While I have been growing my career, I have set milestones on new skills I want to develop and worked very closely with my management to advocate for myself getting those new opportunities and tailoring feedback to help me grow where I wanted to most. My strong advice is to not be shy when it comes to your career, know where you want to get to, and work with your manager to map out the skills you will need and plan for opportunities for you to learn and grow into your next role.

Do you think it’s easier to transition into PM within FAANG, or make a clean break and try doing the PM role at a start-up or smaller org?

There is no one path that works best, but I agree with your assessment that transitioning into product at a large company such as the FAANG companies is challenging. I have seen it done through planned rotations where management is aware of the desired role change and allows you to rotate through a Product Management role to prove in a way that you have the necessary skills. This all depends on the company of course, but that was how I got my opportunity to enter into Product Management.

Transitioning to work for a start-up might allow more opportunities to get in faster, but I will say that having worked as a PM at companies of all sizes, the roles a PM plays varies at each. You will learn countless things at a start-up, but it will likely look a lot different from what you would expect seeing PMs at a FAANG company.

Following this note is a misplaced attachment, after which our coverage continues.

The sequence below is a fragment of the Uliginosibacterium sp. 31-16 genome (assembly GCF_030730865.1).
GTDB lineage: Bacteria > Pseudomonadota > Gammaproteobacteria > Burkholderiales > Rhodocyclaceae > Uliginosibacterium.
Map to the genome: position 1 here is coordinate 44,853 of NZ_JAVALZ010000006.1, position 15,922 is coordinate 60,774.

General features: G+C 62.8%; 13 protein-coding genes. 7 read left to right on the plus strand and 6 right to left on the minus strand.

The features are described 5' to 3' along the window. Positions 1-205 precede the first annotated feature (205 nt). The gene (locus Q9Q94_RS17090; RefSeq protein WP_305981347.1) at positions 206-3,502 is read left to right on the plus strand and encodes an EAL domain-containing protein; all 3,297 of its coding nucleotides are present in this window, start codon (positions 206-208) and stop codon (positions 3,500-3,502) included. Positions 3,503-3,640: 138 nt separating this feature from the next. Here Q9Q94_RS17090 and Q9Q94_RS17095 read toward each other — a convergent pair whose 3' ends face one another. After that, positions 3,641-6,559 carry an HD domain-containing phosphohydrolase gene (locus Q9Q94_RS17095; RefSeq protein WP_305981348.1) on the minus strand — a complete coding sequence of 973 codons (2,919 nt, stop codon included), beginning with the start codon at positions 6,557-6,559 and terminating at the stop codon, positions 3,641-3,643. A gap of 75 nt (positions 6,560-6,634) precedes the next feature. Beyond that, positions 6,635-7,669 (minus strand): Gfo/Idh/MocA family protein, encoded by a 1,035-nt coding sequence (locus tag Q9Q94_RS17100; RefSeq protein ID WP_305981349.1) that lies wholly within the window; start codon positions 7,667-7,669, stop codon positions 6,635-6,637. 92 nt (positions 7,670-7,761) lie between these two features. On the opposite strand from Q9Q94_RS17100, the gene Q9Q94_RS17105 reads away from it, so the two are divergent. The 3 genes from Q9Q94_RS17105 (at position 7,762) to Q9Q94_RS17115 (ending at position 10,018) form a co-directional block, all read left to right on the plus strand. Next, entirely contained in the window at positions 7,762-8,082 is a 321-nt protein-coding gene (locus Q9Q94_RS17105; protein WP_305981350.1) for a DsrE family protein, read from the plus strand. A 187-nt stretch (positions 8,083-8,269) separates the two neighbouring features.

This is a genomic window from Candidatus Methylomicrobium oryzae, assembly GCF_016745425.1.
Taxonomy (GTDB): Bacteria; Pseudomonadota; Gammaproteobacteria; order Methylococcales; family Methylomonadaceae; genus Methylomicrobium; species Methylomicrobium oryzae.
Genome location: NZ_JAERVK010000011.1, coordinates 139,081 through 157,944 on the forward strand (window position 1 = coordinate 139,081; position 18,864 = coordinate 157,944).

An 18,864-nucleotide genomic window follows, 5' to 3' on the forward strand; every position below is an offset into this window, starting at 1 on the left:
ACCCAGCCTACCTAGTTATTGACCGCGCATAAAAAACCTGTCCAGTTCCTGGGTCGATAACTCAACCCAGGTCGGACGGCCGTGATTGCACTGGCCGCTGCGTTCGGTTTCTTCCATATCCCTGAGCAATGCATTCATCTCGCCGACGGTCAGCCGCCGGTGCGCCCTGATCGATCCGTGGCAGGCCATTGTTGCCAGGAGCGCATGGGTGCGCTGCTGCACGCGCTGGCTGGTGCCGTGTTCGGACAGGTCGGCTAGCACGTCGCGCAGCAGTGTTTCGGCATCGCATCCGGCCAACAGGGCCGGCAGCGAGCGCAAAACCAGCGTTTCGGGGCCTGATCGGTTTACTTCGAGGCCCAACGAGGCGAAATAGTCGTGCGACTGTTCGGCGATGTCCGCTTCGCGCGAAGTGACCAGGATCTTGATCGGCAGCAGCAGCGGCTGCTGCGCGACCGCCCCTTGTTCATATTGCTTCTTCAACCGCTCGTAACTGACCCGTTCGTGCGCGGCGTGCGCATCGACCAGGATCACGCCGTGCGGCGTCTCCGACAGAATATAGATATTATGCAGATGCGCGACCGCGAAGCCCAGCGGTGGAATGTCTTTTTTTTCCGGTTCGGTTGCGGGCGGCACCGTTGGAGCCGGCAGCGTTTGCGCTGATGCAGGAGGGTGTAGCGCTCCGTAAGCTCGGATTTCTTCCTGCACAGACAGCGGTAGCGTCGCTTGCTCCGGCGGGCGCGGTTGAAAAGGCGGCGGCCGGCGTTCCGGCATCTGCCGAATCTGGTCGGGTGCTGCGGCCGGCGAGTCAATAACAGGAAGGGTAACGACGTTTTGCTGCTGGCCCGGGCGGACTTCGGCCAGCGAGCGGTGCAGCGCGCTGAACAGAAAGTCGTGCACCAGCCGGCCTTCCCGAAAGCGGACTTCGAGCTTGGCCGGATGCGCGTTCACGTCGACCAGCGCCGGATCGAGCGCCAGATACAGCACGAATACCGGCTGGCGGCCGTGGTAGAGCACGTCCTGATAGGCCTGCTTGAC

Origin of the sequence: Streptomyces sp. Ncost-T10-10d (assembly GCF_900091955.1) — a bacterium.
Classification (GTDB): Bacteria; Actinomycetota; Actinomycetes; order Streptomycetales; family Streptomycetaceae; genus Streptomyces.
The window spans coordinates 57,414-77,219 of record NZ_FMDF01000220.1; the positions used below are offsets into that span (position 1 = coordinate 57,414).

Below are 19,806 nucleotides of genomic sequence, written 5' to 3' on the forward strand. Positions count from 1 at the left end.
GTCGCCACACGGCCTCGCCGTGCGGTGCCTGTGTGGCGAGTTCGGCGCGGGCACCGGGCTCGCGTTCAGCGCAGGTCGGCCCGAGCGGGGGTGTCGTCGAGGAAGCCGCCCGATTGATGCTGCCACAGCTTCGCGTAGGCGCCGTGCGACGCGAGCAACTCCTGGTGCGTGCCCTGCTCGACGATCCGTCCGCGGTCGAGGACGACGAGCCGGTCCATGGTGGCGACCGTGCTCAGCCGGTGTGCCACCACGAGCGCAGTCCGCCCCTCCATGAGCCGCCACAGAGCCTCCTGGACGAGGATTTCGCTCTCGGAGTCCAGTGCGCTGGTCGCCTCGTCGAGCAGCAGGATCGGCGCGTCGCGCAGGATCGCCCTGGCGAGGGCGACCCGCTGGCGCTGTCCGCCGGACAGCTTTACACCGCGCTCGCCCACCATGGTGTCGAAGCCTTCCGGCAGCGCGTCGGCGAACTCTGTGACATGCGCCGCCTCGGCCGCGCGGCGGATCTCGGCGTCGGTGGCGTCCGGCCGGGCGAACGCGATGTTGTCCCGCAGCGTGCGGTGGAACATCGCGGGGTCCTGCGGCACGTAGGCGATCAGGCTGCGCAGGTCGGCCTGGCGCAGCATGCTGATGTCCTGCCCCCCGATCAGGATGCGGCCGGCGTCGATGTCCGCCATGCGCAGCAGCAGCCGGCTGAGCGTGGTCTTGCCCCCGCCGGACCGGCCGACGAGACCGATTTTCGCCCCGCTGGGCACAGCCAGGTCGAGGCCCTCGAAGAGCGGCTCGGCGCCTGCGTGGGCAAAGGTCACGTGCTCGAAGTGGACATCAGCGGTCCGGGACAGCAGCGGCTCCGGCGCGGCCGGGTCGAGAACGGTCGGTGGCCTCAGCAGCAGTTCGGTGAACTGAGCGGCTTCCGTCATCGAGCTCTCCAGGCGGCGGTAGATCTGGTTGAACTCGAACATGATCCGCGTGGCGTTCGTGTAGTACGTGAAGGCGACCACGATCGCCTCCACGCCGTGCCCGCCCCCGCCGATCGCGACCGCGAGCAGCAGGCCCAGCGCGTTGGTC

coworking space

Ultimately, my advice is for you to set your goal to become a PM and be open to whatever opportunities come your way. The best way to get into the role is to take an opportunity and prove you can deliver. From then on, there will be countless opportunities for you to pick between as you learn more about the different types of PM roles varying by industry, company size, etc.

What are your tips for a beginner who has just started looking for PM roles in the market?

I have personally found the STAR method to be most helpful when writing my resume and navigating interviews. The structured way of laying out the context, my contributions, and the outcome/impact of my work in a quantifiable way made it easier for others to realize my potential and also boosted my confidence in the skills I had and what I could offer to another company or role.

This method has also helped me quite a bit in learning to talk about my products in an elevator pitch as well, since ultimately the same principles apply whether you’re communicating why someone should care about you as a candidate or your product as a potential tool/investment. πŸ™‚

Any final advice?

Thanks everyone for the great questions! My advice would be for all PMs to set their goals—whether it be a career goal or business goal—and manage it just like you would with a product. It’s not always an easy path as a Product Manager, but one thing that all great Product Managers do well is set a vision/goal, and continue to iterate and optimize their way towards it… measuring what they can along the way to ensure they are on track.